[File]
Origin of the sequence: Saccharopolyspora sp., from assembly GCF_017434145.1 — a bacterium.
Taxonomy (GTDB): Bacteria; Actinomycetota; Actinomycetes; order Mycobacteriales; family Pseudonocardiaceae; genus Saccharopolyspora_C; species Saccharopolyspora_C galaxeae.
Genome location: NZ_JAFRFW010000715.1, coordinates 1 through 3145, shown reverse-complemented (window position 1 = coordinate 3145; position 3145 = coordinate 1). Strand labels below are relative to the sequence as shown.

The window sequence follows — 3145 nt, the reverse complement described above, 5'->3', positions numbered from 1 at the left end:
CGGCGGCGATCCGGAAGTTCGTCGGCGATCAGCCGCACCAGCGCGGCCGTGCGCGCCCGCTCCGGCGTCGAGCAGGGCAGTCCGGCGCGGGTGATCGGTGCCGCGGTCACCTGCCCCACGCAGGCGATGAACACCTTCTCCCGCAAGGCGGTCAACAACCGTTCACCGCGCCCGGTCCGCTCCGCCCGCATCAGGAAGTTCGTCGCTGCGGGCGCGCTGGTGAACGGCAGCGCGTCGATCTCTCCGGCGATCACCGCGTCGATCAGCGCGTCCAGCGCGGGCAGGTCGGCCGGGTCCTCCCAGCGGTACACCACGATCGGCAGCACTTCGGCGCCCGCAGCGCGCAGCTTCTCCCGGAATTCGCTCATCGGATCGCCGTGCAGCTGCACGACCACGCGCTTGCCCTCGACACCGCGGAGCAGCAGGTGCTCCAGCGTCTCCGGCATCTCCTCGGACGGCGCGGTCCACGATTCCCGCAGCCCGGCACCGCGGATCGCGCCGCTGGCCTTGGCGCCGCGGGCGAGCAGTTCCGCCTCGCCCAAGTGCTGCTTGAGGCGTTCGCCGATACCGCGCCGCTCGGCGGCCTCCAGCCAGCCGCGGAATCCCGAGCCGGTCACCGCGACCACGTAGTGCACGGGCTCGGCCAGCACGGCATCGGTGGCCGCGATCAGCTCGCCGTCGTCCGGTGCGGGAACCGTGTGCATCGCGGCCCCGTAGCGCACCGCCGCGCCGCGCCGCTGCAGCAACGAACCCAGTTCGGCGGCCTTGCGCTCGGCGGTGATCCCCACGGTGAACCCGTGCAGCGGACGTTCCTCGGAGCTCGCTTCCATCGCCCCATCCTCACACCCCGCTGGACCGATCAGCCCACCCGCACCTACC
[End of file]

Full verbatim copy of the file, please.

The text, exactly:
Origin of the sequence: Saccharopolyspora sp., from assembly GCF_017434145.1 — a bacterium.
Taxonomy (GTDB): Bacteria; Actinomycetota; Actinomycetes; order Mycobacteriales; family Pseudonocardiaceae; genus Saccharopolyspora_C; species Saccharopolyspora_C galaxeae.
Genome location: NZ_JAFRFW010000715.1, coordinates 1 through 3145, shown reverse-complemented (window position 1 = coordinate 3145; position 3145 = coordinate 1). Strand labels below are relative to the sequence as shown.

The window sequence follows — 3145 nt, the reverse complement described above, 5'->3', positions numbered from 1 at the left end:
CGGCGGCGATCCGGAAGTTCGTCGGCGATCAGCCGCACCAGCGCGGCCGTGCGCGCCCGCTCCGGCGTCGAGCAGGGCAGTCCGGCGCGGGTGATCGGTGCCGCGGTCACCTGCCCCACGCAGGCGATGAACACCTTCTCCCGCAAGGCGGTCAACAACCGTTCACCGCGCCCGGTCCGCTCCGCCCGCATCAGGAAGTTCGTCGCTGCGGGCGCGCTGGTGAACGGCAGCGCGTCGATCTCTCCGGCGATCACCGCGTCGATCAGCGCGTCCAGCGCGGGCAGGTCGGCCGGGTCCTCCCAGCGGTACACCACGATCGGCAGCACTTCGGCGCCCGCAGCGCGCAGCTTCTCCCGGAATTCGCTCATCGGATCGCCGTGCAGCTGCACGACCACGCGCTTGCCCTCGACACCGCGGAGCAGCAGGTGCTCCAGCGTCTCCGGCATCTCCTCGGACGGCGCGGTCCACGATTCCCGCAGCCCGGCACCGCGGATCGCGCCGCTGGCCTTGGCGCCGCGGGCGAGCAGTTCCGCCTCGCCCAAGTGCTGCTTGAGGCGTTCGCCGATACCGCGCCGCTCGGCGGCCTCCAGCCAGCCGCGGAATCCCGAGCCGGTCACCGCGACCACGTAGTGCACGGGCTCGGCCAGCACGGCATCGGTGGCCGCGATCAGCTCGCCGTCGTCCGGTGCGGGAACCGTGTGCATCGCGGCCCCGTAGCGCACCGCCGCGCCGCGCCGCTGCAGCAACGAACCCAGTTCGGCGGCCTTGCGCTCGGCGGTGATCCCCACGGTGAACCCGTGCAGCGGACGTTCCTCGGAGCTCGCTTCCATCGCCCCATCCTCACACCCCGCTGGACCGATCAGCCCACCCGCACCTACC